11. Mucosal Immunization with Liposome-Nucleic Acid Adjuvants Generates Effective Humoral and Cellular Immunity

    PubMed Central

    Henderson, Angela; Propst, Katie; Kedl, Ross; Dow, Steven

    2012-01-01

    Development of effective new mucosal vaccine adjuvants has become a priority with the increase in emerging viral and bacterial pathogens. We previously reported that cationic liposomes complexed with non-coding plasmid DNA (CLDC) were effective parenteral vaccine adjuvants. However, little is known regarding the ability of liposome-nucleic acid complexes to function as mucosal vaccine adjuvants, or the nature of the mucosal immune responses elicited by mucosal liposome-nucleic acid adjuvants. To address these questions, antibody and T cell responses were assessed in mice following intranasal immunization with CLDC-adjuvanted vaccines. The effects of CLDC adjuvant on antigen uptake, trafficking, and cytokine responses in the airways and draining lymph nodes were also assessed. We found that mucosal immunization with CLDC-adjuvanted vaccines effectively generated potent mucosal IgA antibody responses, as well as systemic IgG responses. Notably, mucosal immunization with CLDC adjuvant was very effective in generating strong and sustained antigen-specific CD8+ T cell responses in the airways of mice. Mucosal administration of CLDC vaccines also induced efficient uptake of antigen by DCs within the mediastinal lymph nodes. Finally, a killed bacterial vaccine adjuvanted with CLDC induced significant protection from lethal pulmonary challenge with Burkholderia pseudomallei. These findings suggest that liposome-nucleic acid adjuvants represent a promising new class of mucosal adjuvants for non-replicating vaccines, with notable efficiency at eliciting both humoral and cellular immune responses following intranasal administration. PMID:21600950

  12. Current Trends in the Management of Oral Mucositis Related to Cancer Treatment

    PubMed Central

    Biswal, Biswa Mohan

    2008-01-01

    Oral mucositis is one of the most common toxicities observed during radiotherapy and chemotherapy treatment for cancers. Mucositis results in sore mouth, altered taste sensation, pain and dysphagia leading to malnutrition. Left untreated, oral mucositis leads to ulceration, orodental infection, bleeding and discontinuation of effective radiotherapy or chemotherapy. Frequent hospitalization, enteral or parenteral nutrition, increased demand for analgesics ultimately account for increased cost of healthcare. Quantification of oral mucositis using standardized grading system is important for appropriate evaluation, reporting and management. In the recent past there is a paradigm shift in the pathobiology of cancer therapy related mucositis. Clear understanding of its pathogenesis is essential for the formulation of effective mucositis care. Numerous drug therapies, radiation techniques and oral care protocols have been tried in the past to reduce oral mucositis, None have proven to be consistently effective. Current trends for the prevention and treatment of oral mucositis is multi-targeted treatment supplemented by aggressive oral hygiene, reactive oxygen species (ROS) inhibitors, growth factors and use of specific topical agents to improve treatment of oral mucositis in future. PMID:22570584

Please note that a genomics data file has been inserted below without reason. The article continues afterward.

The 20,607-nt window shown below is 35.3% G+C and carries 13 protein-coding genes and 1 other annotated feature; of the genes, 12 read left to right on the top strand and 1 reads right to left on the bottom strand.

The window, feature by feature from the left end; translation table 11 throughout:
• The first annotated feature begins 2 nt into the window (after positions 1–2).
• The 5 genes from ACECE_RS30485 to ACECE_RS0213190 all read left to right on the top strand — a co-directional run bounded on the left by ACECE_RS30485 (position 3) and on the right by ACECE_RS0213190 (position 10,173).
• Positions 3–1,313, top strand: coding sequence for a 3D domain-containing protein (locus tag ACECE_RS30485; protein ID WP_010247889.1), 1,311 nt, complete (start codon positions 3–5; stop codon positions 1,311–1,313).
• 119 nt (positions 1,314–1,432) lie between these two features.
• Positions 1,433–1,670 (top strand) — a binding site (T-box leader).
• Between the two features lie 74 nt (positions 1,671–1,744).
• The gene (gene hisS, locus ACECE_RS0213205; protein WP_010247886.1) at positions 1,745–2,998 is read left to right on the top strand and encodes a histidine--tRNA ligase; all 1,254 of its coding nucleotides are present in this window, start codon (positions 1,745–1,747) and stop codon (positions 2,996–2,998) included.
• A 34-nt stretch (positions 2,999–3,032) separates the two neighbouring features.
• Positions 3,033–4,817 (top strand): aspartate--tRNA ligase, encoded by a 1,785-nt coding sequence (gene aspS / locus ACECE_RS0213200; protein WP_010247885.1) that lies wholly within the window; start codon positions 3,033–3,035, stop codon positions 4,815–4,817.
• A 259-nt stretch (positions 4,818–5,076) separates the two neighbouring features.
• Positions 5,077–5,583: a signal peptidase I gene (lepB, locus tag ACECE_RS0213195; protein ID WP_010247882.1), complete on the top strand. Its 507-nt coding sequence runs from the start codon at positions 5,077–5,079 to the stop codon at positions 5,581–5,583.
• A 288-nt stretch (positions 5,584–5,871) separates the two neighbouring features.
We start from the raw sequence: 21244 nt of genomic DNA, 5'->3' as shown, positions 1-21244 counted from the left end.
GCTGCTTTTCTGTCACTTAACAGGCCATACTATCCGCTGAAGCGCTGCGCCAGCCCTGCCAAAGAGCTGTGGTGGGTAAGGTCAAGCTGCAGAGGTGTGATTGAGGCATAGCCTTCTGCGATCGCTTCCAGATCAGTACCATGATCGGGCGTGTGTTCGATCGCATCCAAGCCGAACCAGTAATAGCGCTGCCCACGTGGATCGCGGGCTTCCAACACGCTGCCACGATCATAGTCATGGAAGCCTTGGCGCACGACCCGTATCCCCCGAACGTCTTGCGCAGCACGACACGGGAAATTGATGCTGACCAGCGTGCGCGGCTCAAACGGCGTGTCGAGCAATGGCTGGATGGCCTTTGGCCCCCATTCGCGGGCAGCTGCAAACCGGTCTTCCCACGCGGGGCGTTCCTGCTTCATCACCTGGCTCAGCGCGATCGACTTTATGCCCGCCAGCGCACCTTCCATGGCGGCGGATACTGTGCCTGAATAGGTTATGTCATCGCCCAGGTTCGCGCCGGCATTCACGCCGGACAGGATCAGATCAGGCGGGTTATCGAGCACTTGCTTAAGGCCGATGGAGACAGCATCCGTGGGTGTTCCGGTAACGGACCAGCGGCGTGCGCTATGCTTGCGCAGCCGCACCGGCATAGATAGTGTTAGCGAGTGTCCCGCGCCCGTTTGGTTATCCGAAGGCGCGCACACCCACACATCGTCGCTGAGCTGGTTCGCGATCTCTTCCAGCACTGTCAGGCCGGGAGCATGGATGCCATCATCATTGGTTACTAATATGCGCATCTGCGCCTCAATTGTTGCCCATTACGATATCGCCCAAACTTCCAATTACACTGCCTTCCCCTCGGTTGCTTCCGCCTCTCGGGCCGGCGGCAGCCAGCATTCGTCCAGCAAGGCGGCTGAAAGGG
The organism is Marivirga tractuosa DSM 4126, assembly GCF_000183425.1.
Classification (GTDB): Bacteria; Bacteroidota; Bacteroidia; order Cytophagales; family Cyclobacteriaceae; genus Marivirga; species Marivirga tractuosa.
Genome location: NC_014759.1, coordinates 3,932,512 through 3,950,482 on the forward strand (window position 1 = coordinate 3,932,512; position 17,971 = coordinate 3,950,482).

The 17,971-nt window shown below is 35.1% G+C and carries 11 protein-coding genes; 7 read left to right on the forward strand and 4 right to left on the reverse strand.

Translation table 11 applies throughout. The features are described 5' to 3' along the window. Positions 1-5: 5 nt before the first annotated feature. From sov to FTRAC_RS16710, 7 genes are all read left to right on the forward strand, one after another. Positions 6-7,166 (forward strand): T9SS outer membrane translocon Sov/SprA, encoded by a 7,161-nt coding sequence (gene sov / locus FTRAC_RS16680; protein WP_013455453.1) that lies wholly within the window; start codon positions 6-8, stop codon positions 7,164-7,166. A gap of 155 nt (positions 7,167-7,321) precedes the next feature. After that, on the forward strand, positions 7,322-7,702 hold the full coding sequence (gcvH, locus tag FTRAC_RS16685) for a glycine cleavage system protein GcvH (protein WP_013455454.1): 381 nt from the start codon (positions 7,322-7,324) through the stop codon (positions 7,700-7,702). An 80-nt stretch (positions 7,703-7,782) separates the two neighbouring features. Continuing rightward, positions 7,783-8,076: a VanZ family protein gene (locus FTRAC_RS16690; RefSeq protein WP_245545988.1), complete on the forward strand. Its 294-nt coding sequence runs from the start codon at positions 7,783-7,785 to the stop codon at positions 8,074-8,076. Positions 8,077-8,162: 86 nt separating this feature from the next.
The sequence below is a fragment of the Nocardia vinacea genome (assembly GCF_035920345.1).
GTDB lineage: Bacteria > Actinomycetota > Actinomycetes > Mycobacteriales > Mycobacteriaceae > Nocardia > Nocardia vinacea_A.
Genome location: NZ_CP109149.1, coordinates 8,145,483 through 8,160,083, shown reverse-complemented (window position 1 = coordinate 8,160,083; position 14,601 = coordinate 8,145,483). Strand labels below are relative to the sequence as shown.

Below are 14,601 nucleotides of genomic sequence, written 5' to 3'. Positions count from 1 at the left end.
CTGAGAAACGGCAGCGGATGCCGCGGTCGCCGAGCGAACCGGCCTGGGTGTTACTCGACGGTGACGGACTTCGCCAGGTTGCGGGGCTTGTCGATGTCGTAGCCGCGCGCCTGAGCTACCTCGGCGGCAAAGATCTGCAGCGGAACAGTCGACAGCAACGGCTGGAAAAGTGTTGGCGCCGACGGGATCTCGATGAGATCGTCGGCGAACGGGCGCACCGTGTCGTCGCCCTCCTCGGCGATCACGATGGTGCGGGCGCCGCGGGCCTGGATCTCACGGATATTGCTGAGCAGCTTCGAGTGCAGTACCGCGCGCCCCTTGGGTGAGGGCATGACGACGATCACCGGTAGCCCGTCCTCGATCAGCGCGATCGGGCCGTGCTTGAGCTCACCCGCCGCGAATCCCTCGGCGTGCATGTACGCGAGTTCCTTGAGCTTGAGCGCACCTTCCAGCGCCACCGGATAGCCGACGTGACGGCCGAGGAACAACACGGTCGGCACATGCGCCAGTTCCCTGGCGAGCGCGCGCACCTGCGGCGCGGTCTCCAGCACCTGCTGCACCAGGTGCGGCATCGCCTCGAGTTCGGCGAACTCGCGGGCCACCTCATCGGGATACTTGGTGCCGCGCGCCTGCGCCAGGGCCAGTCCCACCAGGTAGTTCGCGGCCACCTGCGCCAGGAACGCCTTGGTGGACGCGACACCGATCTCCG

13. Parenteral Vaccination Can Be an Effective Means of Inducing Protective Mucosal Responses

    PubMed Central

    Freytag, Lucy C.

    2016-01-01

    The current paradigm in vaccine development is that nonreplicating vaccines delivered parenterally fail to induce immune responses in mucosal tissues. However, both clinical and experimental data have challenged this concept, and numerous studies have shown that induction of mucosal immune responses after parenteral vaccination is not a rare occurrence and might, in fact, significantly contribute to the protection against mucosal infections afforded by parenteral vaccines. While the mechanisms underlying this phenomenon are not well understood, the realization that parenteral vaccination can be an effective means of inducing protective mucosal responses is paradigm-shifting and has potential to transform the way vaccines are designed and delivered. PMID:27122485

  14. Evaluation of exposure to phenol: absorption of phenol vapour in the lungs and through the skin and excretion of phenol in urine

    PubMed Central

    Piotrowski, Jerzy K.

    1971-01-01

    Piotrowski, J. K. (1971).Brit. J. industr. Med.,28, 172-178. Evaluation of exposure to phenol: absorption of phenol vapour in the lungs and through the skin and excretion of phenol in urine. Volunteers were exposed to phenol vapour (5 to 25 mg/m3) by inhalation and through the skin, respectively, and the excretion of phenol in urine was examined. The retention of vapour in the lungs decreased from about 80 to 70% in the course of exposure. The absorption of vapour through the whole of the skin was approximately proportional to the concentration of vapour used, the absorption rate being somewhat lower than in the lungs. Almost 100% of the phenol was excreted in the urine within one day. The rate of excretion of phenol in the urine may be used as an exposure test which permits the absorbed dose to be estimated with a precision of about ±2 mg. PMID:5572685